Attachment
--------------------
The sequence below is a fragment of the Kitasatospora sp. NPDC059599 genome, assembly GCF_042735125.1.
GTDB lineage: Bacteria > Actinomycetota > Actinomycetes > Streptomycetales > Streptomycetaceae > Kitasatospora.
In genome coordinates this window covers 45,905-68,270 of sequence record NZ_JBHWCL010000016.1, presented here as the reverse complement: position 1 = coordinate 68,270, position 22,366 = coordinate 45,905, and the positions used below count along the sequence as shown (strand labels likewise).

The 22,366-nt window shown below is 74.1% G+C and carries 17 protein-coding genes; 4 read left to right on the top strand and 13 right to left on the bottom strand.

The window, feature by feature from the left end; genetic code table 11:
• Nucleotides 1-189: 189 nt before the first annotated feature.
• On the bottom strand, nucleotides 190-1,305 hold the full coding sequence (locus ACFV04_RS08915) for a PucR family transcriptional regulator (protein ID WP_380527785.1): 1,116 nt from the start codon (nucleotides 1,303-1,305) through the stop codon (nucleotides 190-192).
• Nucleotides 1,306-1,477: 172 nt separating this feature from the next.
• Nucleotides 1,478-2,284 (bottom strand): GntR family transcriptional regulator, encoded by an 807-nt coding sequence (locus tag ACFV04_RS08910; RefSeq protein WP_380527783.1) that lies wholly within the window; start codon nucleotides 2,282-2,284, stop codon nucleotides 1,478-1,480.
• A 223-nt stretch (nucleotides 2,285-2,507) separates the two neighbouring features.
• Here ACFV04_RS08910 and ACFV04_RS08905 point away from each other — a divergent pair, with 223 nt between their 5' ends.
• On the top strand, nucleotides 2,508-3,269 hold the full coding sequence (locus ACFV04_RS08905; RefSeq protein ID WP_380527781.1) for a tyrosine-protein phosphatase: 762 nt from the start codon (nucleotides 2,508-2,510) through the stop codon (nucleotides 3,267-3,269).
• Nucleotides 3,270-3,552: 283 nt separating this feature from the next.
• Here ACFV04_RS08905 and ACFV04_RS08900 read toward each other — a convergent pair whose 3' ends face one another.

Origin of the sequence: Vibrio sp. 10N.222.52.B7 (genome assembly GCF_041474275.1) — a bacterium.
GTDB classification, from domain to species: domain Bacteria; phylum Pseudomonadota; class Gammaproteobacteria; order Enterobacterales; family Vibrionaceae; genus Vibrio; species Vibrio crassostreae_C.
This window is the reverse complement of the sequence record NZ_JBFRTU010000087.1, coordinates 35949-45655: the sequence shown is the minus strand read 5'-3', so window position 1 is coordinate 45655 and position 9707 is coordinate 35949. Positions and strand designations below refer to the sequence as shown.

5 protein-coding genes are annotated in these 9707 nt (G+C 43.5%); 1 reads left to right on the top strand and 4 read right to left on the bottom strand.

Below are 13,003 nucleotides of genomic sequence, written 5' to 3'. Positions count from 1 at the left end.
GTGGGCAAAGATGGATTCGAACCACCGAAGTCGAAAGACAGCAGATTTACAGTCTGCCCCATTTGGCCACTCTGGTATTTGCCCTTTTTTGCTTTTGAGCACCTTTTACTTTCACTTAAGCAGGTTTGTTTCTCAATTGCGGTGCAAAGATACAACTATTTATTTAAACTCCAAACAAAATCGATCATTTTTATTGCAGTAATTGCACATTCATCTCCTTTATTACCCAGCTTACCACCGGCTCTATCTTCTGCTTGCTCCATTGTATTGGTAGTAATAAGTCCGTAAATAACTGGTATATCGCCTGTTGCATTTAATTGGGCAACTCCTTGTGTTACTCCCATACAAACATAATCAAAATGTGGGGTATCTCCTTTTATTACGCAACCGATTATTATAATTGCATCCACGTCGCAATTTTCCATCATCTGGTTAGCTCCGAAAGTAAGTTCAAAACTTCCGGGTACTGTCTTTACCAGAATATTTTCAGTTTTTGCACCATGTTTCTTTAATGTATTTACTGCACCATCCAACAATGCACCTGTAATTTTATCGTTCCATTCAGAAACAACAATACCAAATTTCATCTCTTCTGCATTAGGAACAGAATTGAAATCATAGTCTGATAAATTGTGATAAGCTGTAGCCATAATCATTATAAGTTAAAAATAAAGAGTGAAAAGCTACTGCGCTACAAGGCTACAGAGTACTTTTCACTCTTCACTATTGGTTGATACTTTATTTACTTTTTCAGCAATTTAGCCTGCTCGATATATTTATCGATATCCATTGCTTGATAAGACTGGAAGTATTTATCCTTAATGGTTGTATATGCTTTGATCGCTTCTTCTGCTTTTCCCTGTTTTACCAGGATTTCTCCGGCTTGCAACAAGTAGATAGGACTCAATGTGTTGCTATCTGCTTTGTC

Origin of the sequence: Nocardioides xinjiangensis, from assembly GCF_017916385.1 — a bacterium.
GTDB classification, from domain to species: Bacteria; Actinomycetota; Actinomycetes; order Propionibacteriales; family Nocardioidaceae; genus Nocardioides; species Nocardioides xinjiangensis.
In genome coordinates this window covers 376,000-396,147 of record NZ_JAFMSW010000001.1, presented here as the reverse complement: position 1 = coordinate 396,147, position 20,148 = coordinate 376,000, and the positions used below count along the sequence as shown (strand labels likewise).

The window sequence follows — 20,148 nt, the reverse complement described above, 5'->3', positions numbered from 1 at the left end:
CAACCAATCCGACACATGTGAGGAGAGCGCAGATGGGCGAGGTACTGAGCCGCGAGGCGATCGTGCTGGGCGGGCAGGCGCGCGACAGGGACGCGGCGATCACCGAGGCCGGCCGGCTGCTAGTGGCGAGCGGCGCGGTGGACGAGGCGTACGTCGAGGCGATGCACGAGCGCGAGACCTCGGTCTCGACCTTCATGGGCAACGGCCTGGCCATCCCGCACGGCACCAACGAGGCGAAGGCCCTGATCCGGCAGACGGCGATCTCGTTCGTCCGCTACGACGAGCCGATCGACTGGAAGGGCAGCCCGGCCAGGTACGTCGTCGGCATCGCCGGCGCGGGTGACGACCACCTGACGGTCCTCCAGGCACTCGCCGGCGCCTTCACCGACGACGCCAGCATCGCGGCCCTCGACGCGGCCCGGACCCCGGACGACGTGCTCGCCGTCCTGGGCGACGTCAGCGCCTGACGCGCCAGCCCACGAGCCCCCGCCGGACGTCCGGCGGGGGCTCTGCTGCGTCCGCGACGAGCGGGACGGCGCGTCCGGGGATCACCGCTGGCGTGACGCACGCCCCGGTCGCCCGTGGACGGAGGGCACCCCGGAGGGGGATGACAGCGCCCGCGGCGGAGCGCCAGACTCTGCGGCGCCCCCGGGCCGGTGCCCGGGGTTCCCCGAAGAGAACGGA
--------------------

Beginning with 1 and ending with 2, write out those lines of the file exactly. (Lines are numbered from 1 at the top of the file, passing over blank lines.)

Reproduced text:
The sequence below is a fragment of the Kitasatospora sp. NPDC059599 genome, assembly GCF_042735125.1.
GTDB lineage: Bacteria > Actinomycetota > Actinomycetes > Streptomycetales > Streptomycetaceae > Kitasatospora.